• Before starting any canine sport with an older dog, check with his veterinarian to confirm he’s physically able to participate. “The term ‘senior’ is relative,” says Heather. “A 12-year old-Papillion may still be able to handle full-scale activities, whereas an eight-year-old Irish setter may not. You have to look at the size and the individual dog and think about what he’s being asked to do within his abilities and conditioning.”
  • Good nutrition is crucial, and this becomes even more important as your dog ages. For optimal health and energy levels, always opt for a high quality diet made from whole food ingredients, and free of artificial additives, fillers and by-products. Supplements such as Omega-3 fatty acids and antioxidants may also be considered, but requirements and dosages vary depending on the dog, so be sure to consult with a holistic or integrative veterinarian.
  • Obesity is common in dogs, especially as they get older. Enrolling your dog in a canine sport is a good way to help him shed some pounds, but keep in mind that overweight dogs are more prone to injury. Rather than throwing him into something that’s too rigorous for his weight, ease into the sport and prevent fatigue and injury by gradually increasing the level of activity.
  • Mind the weather! Senior dogs are more sensitive to extreme temperatures, so for outdoor activities, use common sense to determine if it’s too hot or cold for him.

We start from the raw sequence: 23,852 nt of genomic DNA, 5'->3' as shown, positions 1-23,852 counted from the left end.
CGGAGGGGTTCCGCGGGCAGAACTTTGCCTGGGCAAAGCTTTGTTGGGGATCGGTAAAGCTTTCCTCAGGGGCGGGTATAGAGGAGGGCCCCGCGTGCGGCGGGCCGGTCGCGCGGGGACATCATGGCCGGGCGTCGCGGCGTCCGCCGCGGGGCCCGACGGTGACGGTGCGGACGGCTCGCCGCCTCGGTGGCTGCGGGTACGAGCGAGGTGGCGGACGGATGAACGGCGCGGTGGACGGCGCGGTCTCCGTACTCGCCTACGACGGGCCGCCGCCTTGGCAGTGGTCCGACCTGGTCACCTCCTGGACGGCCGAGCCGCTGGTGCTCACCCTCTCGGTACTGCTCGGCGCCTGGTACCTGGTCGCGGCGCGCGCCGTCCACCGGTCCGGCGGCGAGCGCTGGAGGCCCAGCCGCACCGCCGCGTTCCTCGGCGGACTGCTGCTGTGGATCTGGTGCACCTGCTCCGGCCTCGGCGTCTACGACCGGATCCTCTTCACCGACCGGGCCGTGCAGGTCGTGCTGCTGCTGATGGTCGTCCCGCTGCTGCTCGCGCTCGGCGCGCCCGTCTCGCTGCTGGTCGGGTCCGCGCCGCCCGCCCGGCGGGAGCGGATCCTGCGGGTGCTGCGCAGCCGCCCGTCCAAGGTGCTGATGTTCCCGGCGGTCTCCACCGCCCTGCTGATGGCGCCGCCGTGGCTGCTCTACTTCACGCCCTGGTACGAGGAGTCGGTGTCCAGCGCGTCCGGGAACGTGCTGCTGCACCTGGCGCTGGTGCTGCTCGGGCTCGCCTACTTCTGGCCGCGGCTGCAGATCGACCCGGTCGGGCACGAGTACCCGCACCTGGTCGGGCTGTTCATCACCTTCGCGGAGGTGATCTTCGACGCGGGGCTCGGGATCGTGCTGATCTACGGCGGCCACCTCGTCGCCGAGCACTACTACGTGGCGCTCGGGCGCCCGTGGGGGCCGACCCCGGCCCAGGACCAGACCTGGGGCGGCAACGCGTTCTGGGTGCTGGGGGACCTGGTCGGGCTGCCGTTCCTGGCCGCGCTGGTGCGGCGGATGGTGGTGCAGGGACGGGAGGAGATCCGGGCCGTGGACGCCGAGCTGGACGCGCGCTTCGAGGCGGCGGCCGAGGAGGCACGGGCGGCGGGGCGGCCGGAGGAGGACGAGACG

• Joints can become stiff and inflamed with age. The regular exercise offered by canine sports can help stave off arthritis, but avoid high jumping, and ensure the activity takes place on resilient surfaces such as grass, and not concrete or hard tile flooring. Joint health supplements can also help keep him flexible and comfortable – again, discuss your dog’s individual needs with your vet.

Engaging your senior dog in the right canine sport, while keeping his health and safety in mind, will help keep him fit and happy during his golden years.

Warm up and cool down

With any canine sport, a proper warm-up beforehand is extremely important. It will prepare his body and mind for improved safety, and reduce the risk of injury. Take your dog for a short walk, then spend a few minutes in a light jog to ensure his soft tissues – muscles, tendons and ligaments – are pliable and ready for increased intensity. When you’re finished with the sport for the day, cool your dog down by reversing the warm-up routine.

Suspect sports aren’t for him?

If your senior isn’t suited to canine sports, for whatever reason, there are many other ways to provide him with physical and mental stimulation. Teach him simple tricks, invest in an interactive puzzle toy, or hide food around the house rather than putting it in a bowl. The latter two activities will engage his natural “hunting” instincts and keep his brain and body stimulated as he searches for his meals. Just be sure to place the food on one level of your home so he doesn’t strain himself climbing too many stairs.